Media Release

Autumn Statement: the deepest cuts

The Autumn Statement has brought news of yet more public sector cuts. In a repeat performance of last year, the chancellor has pencilled in more spending reductions to come after 2014-15. This is to ensure that the Office for Budget Responsiblity assesses that he remains on track.

The cuts announced in the Autumn Statement involve extending the annual reduction in current spending in the first two years of the next parliament for an extra year, to 2017-18. In particular, the chancellor outlined explicit cuts to welfare expenditure of around £5 billion in annual spending in 2017-18.

That figure has already made a few headlines. But what’s clear from the budget document is that this is just the tip of the iceberg. The real impact of the extra fiscal pain outlined by George Osborne (and in last year’s Autumn Statement) looks set to fall hard on public services.

While we know what cuts are planned out for 2014-15, where the axe will fall in the next parliament hasn’t yet been spelt out. But the broad implications of the figures are clear. The chancellor has set out a total spending envelope that has current spending – on benefits and public services – falling
between 2014-15 and 2017-18.

But even with the cuts announced to welfare spending, the welfare bill is set to go on rising above the rate of inflation, due to things like an ageing population claiming their pensions, and rising rental costs driving up housing benefit.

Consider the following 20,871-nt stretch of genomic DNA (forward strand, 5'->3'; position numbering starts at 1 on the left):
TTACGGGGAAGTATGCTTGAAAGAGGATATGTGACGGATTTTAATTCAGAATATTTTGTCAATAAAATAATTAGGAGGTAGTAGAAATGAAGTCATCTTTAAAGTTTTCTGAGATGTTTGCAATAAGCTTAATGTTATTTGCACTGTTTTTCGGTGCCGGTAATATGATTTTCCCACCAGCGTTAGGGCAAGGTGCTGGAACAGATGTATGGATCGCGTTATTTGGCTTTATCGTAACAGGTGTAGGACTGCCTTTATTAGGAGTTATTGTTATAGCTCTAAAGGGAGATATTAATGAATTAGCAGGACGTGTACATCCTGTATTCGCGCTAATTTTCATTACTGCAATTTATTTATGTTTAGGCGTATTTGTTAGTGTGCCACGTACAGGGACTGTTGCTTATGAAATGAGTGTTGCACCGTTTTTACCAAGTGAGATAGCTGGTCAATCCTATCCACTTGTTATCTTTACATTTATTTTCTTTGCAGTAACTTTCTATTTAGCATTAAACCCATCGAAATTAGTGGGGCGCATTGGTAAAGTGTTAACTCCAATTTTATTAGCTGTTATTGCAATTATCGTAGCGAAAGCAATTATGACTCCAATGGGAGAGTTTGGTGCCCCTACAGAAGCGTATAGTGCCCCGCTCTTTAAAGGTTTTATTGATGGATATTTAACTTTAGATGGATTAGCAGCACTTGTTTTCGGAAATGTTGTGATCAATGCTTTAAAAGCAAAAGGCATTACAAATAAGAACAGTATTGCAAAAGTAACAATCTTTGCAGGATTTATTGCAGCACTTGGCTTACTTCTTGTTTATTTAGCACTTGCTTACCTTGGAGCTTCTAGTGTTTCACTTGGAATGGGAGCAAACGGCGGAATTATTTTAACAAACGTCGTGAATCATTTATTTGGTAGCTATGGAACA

To stay within the spending plans set out, the implications for departmental spending are dire. Public services will have to be cut even harder to accommodate the rising welfare bill. Now, with an extra year of austerity, departmental spending will see a cut of just over £31 billion between 2014 and 2018.

As we set out in our recent publication, Fiscal Fallout, the impact on many departments will be huge. A reduction of £31 billion means an average real terms cut of just under 9% for all departments between 2014-15 and 2017-18.

If the government wanted to protect health, education and international development spending, as it broadly did in the last spending review, other departments would have to reduce spending by just under 19% over the three years.

That devastating round of cuts will come on top of an unprecedented squeeze in the preceding four years. In total, between 2010 and 2018, some departments such as the Home Office and Ministry of Justice could shrink by almost a third if the spending reductions are evenly spread, or almost 40% if some departments are protected.

There are many stories that come out of the Autumn Statement. But the one that people will ultimately feel most keenly – a further big cutback to public services – is buried deep in the numbers. When all the commentary about targets and rules is over, that will be the tough reality that the next government will have to face.


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